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Old 02-13-2018, 09:52 AM
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Default Tee Pad Costs

I know there are a couple of old threads on this topic, but I am hoping for a little more concrete, pun very much intended, information on the cost of installing tee pads.

First, I am looking for someone that has recently installed concrete tee pads. I am looking at installing 6-9 concrete tee pads, either 12x5 foot or 10x5 foot and would like to get a rough estimate on the cost. Through my research I have seen that the most cost effective way is to have the concrete delivered but I could only find that info for installing 18 tee pads. If I end up only installing 6 do they normally deliver smaller amounts, I was under the impression that most places have a required amount.

Those are some of my basic questions, but I am interested in any info, tips, etc from anyone that has installed concrete pads.

Thanks in advance.
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Old 02-13-2018, 10:05 AM
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A 12x5 teepad requires right around 3/4 of a cubic yard of concrete. Most trucks can carry around 9 cubic yards (I actually think that's the DOT limit in OH) so if you're doing 9 teepads you're going to be using close to a full load.

Right now, in N. KY, a cubic yard of concrete is going for right around $105/cubic yard give or take. (Delivered) That number can go up or down based on the precise mix you're going for. (PSI rating, air entrained or not, cold weather additives, etc.)
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Old 02-13-2018, 10:17 AM
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Obviously a large concrete truck can't drive all around most dg courses. If you have the equipment (skid steer, tractor, etc.) It might make more sense to pour all the slabs in a central, easily accessed location. Then after they cure move them into place with the equipment.

You'd definitely need to reinforce the slabs if you go this route. (I'd reinforce regardless.) A grid of welded wire mesh and/or #4 (1/2") rebar would do the job.

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Last edited by InnocentCrook; 02-13-2018 at 10:20 AM.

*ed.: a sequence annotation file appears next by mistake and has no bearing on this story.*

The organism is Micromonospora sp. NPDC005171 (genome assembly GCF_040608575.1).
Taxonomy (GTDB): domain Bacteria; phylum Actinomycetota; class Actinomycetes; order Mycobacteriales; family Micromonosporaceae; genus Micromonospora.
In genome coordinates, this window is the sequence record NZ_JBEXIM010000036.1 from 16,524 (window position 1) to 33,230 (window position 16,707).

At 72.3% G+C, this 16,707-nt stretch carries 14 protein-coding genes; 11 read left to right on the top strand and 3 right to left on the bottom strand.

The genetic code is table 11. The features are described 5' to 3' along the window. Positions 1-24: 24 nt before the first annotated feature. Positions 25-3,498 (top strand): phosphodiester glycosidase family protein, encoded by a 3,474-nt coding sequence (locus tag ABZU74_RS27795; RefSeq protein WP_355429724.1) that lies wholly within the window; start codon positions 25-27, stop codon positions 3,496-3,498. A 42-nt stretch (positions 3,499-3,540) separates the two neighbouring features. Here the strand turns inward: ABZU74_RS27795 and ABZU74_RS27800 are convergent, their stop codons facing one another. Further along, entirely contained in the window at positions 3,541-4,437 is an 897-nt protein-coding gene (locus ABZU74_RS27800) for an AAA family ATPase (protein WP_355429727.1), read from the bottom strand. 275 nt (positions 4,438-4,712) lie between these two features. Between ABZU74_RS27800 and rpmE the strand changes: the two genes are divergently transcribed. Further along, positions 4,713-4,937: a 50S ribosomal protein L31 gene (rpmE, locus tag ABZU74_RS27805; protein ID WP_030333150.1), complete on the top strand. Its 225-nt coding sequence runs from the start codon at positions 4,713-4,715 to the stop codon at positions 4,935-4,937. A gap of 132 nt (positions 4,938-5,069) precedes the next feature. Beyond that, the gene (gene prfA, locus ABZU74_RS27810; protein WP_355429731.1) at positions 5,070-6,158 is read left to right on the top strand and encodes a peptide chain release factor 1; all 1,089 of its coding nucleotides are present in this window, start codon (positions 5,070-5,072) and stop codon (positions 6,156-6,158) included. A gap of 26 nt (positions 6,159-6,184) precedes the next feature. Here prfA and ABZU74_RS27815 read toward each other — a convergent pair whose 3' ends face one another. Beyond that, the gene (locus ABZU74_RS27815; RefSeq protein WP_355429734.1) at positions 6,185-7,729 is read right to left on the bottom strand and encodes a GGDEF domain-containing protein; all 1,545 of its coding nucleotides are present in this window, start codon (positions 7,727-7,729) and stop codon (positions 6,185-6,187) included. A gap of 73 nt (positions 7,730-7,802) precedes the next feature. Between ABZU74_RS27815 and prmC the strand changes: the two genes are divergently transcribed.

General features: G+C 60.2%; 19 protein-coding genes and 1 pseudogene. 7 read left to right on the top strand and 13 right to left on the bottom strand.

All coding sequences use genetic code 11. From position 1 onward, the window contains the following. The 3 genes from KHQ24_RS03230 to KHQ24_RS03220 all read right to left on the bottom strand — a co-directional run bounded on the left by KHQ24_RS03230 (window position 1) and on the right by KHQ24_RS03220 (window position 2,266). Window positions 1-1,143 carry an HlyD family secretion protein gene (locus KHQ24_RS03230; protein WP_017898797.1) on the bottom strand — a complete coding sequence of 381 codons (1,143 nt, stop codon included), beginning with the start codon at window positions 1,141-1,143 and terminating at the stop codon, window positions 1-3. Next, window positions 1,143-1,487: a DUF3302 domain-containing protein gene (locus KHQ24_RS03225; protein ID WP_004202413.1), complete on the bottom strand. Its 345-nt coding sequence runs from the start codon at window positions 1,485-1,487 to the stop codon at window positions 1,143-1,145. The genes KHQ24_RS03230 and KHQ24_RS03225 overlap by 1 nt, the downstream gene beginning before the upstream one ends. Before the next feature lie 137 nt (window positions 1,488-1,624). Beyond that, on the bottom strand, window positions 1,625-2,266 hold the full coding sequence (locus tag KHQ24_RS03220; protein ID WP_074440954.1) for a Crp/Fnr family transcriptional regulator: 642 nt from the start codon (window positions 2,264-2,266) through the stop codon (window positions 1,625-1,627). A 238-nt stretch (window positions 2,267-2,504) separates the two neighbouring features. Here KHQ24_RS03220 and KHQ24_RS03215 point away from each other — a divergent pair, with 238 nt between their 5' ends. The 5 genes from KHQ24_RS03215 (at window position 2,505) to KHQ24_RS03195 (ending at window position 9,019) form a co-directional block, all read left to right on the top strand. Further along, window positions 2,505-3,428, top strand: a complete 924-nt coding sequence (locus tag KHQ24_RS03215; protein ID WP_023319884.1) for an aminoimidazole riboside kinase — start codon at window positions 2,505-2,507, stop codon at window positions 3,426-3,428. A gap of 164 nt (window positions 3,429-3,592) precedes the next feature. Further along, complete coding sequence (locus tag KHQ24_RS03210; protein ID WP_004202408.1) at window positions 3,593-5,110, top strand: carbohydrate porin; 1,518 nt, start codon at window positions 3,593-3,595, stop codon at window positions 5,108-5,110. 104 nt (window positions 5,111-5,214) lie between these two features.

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Old 02-13-2018, 11:07 AM
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^Yea if you have a bad area for a concrete truck to move around in, it might be better to pour and move them later. But if you are worried about moving them, don't have the right equipment or are just want to pour them at the holes to make sure they fit it properly, you might be able to find someone that has a smaller mobile concrete mixer. Don't know what the cost difference might be, though...
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Old 02-13-2018, 11:13 AM
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Originally Posted by brutalbrutus View Post
^Yea if you have a bad area for a concrete truck to move around in, it might be better to pour and move them later. But if you are worried about moving them, don't have the right equipment or are just want to pour them at the holes to make sure they fit it properly, you might be able to find someone that has a smaller mobile concrete mixer. Don't know what the cost difference might be, though...
There's also concrete buggies that you could rent. Little powerized dump carts that can hold about a pad's worth of concrete so you can shuttle it from the loading spot to the actual pad location.

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Old 02-13-2018, 11:21 AM
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Originally Posted by InnocentCrook View Post
There's also concrete buggies that you could rent. Little powerized dump carts that can hold about a pad's worth of concrete so you can shuttle it from the loading spot to the actual pad location.